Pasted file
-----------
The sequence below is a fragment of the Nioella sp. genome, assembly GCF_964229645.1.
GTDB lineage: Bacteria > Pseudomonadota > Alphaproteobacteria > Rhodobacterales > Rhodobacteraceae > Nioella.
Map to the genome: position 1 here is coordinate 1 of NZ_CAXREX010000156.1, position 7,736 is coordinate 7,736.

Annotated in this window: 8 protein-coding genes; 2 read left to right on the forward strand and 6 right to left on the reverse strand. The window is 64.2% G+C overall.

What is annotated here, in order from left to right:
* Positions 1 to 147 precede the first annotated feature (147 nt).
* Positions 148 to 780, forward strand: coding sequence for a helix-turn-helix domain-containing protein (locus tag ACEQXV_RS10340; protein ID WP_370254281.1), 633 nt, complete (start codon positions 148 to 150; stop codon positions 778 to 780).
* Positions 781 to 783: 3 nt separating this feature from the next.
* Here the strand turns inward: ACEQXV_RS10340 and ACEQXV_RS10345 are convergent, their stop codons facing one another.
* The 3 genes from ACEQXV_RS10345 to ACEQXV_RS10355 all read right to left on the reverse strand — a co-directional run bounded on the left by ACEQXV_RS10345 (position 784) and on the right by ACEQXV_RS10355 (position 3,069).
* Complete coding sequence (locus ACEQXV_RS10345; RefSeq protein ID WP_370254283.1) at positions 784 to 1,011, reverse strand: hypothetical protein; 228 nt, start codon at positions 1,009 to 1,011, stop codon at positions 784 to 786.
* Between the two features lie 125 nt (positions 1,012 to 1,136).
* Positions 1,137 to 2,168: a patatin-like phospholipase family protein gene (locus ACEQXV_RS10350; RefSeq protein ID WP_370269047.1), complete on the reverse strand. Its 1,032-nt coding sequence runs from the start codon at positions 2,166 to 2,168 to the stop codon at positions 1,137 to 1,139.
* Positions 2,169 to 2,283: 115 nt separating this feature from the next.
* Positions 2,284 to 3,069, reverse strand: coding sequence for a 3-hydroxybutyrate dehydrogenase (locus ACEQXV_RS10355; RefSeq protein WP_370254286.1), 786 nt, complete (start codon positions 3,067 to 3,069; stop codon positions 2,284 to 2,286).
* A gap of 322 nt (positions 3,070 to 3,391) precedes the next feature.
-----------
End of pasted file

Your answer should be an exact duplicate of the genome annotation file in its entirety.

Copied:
The sequence below is a fragment of the Nioella sp. genome, assembly GCF_964229645.1.
GTDB lineage: Bacteria > Pseudomonadota > Alphaproteobacteria > Rhodobacterales > Rhodobacteraceae > Nioella.
Map to the genome: position 1 here is coordinate 1 of NZ_CAXREX010000156.1, position 7,736 is coordinate 7,736.

Annotated in this window: 8 protein-coding genes; 2 read left to right on the forward strand and 6 right to left on the reverse strand. The window is 64.2% G+C overall.

What is annotated here, in order from left to right:
* Positions 1 to 147 precede the first annotated feature (147 nt).
* Positions 148 to 780, forward strand: coding sequence for a helix-turn-helix domain-containing protein (locus tag ACEQXV_RS10340; protein ID WP_370254281.1), 633 nt, complete (start codon positions 148 to 150; stop codon positions 778 to 780).
* Positions 781 to 783: 3 nt separating this feature from the next.
* Here the strand turns inward: ACEQXV_RS10340 and ACEQXV_RS10345 are convergent, their stop codons facing one another.
* The 3 genes from ACEQXV_RS10345 to ACEQXV_RS10355 all read right to left on the reverse strand — a co-directional run bounded on the left by ACEQXV_RS10345 (position 784) and on the right by ACEQXV_RS10355 (position 3,069).
* Complete coding sequence (locus ACEQXV_RS10345; RefSeq protein ID WP_370254283.1) at positions 784 to 1,011, reverse strand: hypothetical protein; 228 nt, start codon at positions 1,009 to 1,011, stop codon at positions 784 to 786.
* Between the two features lie 125 nt (positions 1,012 to 1,136).
* Positions 1,137 to 2,168: a patatin-like phospholipase family protein gene (locus ACEQXV_RS10350; RefSeq protein ID WP_370269047.1), complete on the reverse strand. Its 1,032-nt coding sequence runs from the start codon at positions 2,166 to 2,168 to the stop codon at positions 1,137 to 1,139.
* Positions 2,169 to 2,283: 115 nt separating this feature from the next.
* Positions 2,284 to 3,069, reverse strand: coding sequence for a 3-hydroxybutyrate dehydrogenase (locus ACEQXV_RS10355; RefSeq protein WP_370254286.1), 786 nt, complete (start codon positions 3,067 to 3,069; stop codon positions 2,284 to 2,286).
* A gap of 322 nt (positions 3,070 to 3,391) precedes the next feature.